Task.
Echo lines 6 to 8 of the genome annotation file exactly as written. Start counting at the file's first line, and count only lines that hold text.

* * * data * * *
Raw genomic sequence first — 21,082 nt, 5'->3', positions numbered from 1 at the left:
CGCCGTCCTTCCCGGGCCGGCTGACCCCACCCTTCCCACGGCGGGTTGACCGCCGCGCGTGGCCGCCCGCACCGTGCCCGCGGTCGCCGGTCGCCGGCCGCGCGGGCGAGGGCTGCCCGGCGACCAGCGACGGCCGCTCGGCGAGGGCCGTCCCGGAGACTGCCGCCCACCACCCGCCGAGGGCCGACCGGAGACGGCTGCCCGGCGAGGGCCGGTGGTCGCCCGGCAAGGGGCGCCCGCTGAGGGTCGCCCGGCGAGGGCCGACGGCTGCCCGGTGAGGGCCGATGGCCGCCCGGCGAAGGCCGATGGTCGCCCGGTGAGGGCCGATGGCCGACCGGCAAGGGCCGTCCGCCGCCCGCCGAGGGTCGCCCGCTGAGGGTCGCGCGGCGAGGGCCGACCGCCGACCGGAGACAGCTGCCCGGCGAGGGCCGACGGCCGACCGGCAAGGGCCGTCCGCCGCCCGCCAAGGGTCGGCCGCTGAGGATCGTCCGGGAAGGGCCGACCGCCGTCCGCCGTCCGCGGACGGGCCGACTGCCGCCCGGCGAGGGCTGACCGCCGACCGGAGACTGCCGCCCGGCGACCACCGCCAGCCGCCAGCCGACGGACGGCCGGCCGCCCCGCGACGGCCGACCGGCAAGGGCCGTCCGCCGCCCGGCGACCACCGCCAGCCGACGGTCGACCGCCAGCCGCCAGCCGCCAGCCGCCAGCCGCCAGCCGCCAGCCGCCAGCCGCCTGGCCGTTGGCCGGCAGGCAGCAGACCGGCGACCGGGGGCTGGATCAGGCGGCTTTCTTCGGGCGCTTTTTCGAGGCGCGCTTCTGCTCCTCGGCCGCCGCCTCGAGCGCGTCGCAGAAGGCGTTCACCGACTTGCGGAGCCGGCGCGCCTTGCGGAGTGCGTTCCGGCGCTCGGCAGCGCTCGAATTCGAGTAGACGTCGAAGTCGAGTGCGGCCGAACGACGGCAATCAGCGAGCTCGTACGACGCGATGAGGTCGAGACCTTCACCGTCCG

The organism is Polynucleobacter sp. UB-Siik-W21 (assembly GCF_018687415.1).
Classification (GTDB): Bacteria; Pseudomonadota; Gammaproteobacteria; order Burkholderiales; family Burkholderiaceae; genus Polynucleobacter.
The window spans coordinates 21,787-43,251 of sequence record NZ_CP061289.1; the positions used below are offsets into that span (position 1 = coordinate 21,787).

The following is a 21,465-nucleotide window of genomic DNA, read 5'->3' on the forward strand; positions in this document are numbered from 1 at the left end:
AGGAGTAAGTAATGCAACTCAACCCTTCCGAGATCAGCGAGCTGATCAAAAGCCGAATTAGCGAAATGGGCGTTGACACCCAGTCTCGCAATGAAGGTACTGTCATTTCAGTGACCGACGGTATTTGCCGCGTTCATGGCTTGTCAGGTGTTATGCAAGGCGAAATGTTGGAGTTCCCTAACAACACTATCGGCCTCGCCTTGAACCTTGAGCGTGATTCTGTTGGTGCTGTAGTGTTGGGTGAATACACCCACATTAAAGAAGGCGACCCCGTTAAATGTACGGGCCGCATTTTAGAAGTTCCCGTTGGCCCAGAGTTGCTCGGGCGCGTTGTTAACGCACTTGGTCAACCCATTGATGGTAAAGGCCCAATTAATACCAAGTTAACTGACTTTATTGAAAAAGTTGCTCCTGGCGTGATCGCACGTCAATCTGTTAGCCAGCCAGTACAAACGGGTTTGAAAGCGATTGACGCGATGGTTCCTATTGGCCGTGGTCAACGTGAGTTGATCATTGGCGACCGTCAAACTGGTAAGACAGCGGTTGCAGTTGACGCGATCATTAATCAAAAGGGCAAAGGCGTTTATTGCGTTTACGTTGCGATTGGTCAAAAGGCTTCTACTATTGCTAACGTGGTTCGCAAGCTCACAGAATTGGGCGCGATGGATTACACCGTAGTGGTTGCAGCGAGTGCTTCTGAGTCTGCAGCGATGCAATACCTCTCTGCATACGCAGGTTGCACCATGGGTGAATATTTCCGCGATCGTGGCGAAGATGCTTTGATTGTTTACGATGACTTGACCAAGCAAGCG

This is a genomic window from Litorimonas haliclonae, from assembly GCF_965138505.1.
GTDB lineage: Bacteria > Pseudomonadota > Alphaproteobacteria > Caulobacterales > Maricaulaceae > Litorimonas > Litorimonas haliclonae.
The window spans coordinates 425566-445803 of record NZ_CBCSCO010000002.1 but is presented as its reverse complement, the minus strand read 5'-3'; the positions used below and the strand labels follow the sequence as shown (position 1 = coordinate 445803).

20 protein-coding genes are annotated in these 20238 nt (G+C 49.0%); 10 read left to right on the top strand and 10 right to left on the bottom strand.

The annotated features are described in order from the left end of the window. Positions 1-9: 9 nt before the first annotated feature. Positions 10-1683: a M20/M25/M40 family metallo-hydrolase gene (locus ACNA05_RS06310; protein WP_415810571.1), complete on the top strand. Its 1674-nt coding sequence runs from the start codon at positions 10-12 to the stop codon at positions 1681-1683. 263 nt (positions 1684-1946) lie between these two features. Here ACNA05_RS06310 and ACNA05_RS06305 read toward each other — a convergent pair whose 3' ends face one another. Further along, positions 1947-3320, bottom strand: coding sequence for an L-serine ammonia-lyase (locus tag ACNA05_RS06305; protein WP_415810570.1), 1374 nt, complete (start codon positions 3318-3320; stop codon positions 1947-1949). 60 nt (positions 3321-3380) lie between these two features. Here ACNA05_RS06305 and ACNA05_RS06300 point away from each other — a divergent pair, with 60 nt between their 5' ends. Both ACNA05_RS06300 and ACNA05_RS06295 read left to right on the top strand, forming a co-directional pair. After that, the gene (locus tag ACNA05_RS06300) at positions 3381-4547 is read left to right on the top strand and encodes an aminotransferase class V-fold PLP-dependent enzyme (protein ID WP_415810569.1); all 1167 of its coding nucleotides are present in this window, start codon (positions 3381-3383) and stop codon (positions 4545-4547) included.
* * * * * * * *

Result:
The following is a 21,465-nucleotide window of genomic DNA, read 5'->3' on the forward strand; positions in this document are numbered from 1 at the left end:
AGGAGTAAGTAATGCAACTCAACCCTTCCGAGATCAGCGAGCTGATCAAAAGCCGAATTAGCGAAATGGGCGTTGACACCCAGTCTCGCAATGAAGGTACTGTCATTTCAGTGACCGACGGTATTTGCCGCGTTCATGGCTTGTCAGGTGTTATGCAAGGCGAAATGTTGGAGTTCCCTAACAACACTATCGGCCTCGCCTTGAACCTTGAGCGTGATTCTGTTGGTGCTGTAGTGTTGGGTGAATACACCCACATTAAAGAAGGCGACCCCGTTAAATGTACGGGCCGCATTTTAGAAGTTCCCGTTGGCCCAGAGTTGCTCGGGCGCGTTGTTAACGCACTTGGTCAACCCATTGATGGTAAAGGCCCAATTAATACCAAGTTAACTGACTTTATTGAAAAAGTTGCTCCTGGCGTGATCGCACGTCAATCTGTTAGCCAGCCAGTACAAACGGGTTTGAAAGCGATTGACGCGATGGTTCCTATTGGCCGTGGTCAACGTGAGTTGATCATTGGCGACCGTCAAACTGGTAAGACAGCGGTTGCAGTTGACGCGATCATTAATCAAAAGGGCAAAGGCGTTTATTGCGTTTACGTTGCGATTGGTCAAAAGGCTTCTACTATTGCTAACGTGGTTCGCAAGCTCACAGAATTGGGCGCGATGGATTACACCGTAGTGGTTGCAGCGAGTGCTTCTGAGTCTGCAGCGATGCAATACCTCTCTGCATACGCAGGTTGCACCATGGGTGAATATTTCCGCGATCGTGGCGAAGATGCTTTGATTGTTTACGATGACTTGACCAAGCAAGCG

This is a genomic window from Litorimonas haliclonae, from assembly GCF_965138505.1.